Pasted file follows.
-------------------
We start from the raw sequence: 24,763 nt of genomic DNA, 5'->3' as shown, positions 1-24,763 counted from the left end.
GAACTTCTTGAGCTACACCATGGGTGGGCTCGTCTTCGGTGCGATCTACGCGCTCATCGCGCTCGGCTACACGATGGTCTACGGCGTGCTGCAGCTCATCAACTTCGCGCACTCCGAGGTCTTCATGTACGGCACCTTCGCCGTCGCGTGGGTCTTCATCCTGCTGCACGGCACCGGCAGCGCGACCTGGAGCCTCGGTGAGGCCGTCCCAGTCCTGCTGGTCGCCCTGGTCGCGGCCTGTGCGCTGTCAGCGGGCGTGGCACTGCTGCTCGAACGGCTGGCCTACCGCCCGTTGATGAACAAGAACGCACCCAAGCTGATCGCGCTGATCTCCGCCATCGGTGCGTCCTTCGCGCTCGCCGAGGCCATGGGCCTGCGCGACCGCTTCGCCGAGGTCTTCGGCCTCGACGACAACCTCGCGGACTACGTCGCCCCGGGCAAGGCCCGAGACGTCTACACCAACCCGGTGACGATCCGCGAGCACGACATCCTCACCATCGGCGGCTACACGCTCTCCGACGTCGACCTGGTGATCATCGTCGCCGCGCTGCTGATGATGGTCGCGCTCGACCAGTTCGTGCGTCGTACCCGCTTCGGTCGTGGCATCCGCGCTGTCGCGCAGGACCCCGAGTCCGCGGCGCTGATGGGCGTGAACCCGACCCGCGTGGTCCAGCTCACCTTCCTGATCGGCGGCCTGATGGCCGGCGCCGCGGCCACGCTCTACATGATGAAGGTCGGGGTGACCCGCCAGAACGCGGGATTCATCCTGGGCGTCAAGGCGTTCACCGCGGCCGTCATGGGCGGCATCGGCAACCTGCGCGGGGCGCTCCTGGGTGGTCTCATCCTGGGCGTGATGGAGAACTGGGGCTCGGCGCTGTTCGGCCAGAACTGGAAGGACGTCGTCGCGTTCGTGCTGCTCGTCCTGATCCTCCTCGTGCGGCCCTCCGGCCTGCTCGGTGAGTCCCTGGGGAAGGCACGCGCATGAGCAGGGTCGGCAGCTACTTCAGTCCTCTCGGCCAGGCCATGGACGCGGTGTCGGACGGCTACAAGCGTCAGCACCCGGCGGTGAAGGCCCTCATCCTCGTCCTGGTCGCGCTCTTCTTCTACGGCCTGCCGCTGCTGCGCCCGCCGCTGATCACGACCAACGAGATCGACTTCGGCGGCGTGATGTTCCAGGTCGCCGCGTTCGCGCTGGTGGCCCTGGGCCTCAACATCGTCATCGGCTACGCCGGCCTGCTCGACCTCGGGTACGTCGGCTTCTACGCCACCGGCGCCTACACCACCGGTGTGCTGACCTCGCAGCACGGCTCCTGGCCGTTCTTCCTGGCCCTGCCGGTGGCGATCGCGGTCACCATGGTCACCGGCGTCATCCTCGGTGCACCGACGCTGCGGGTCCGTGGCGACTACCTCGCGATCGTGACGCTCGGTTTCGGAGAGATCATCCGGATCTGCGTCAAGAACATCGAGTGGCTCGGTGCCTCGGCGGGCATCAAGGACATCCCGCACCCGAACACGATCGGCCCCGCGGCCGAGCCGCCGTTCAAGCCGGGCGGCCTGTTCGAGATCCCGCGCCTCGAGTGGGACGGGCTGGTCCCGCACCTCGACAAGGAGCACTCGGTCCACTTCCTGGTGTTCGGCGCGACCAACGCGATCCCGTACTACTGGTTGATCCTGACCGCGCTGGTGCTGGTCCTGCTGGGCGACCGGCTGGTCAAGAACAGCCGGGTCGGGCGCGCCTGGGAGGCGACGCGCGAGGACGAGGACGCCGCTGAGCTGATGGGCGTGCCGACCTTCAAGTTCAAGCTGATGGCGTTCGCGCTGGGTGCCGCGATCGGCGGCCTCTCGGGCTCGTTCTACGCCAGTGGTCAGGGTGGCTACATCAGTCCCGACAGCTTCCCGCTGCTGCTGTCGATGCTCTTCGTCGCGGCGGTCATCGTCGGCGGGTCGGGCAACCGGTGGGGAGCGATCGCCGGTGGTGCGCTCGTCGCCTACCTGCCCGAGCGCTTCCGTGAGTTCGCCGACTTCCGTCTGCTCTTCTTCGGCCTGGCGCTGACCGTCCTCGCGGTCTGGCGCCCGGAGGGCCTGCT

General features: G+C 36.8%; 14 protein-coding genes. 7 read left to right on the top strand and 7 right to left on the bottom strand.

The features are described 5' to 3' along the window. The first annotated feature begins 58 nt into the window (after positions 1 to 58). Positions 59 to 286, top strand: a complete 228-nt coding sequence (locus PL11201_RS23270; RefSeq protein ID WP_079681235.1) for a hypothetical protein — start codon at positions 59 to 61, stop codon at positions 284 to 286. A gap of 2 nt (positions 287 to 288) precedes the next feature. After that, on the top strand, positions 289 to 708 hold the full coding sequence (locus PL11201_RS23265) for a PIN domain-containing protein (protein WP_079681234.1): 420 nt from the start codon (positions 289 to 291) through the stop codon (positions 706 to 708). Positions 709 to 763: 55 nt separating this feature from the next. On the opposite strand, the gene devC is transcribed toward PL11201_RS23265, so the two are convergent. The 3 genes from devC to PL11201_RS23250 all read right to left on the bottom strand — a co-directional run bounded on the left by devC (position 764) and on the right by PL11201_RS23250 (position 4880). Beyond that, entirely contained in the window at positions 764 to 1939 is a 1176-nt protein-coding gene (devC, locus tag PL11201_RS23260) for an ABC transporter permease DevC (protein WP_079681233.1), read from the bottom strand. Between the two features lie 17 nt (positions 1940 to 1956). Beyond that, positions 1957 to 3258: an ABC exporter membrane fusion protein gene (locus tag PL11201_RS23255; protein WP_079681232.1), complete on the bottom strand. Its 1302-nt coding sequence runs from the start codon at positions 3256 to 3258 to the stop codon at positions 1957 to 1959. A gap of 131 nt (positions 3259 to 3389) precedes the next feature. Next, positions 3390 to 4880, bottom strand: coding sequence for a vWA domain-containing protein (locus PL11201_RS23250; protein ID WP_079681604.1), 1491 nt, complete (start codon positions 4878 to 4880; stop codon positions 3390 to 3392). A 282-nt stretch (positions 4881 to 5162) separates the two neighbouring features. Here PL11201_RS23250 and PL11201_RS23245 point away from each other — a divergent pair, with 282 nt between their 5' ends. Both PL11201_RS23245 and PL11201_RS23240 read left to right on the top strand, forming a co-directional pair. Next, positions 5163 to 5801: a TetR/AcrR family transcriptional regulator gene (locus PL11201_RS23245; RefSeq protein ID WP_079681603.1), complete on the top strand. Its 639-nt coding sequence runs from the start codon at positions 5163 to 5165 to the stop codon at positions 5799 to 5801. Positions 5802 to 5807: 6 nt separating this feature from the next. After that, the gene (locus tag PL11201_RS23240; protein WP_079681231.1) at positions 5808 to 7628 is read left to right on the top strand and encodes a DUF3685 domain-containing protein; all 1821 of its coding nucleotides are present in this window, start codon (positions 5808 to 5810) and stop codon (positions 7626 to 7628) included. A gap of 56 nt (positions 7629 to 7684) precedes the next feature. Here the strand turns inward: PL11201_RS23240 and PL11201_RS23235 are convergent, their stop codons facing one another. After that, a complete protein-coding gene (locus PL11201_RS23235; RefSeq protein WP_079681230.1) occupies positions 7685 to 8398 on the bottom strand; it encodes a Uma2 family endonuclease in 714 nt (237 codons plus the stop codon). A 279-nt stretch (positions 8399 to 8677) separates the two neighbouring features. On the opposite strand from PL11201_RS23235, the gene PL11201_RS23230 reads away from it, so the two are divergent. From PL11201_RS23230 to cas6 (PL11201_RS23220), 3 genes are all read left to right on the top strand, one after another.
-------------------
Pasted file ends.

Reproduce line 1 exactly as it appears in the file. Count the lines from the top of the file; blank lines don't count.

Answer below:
We start from the raw sequence: 24,763 nt of genomic DNA, 5'->3' as shown, positions 1-24,763 counted from the left end.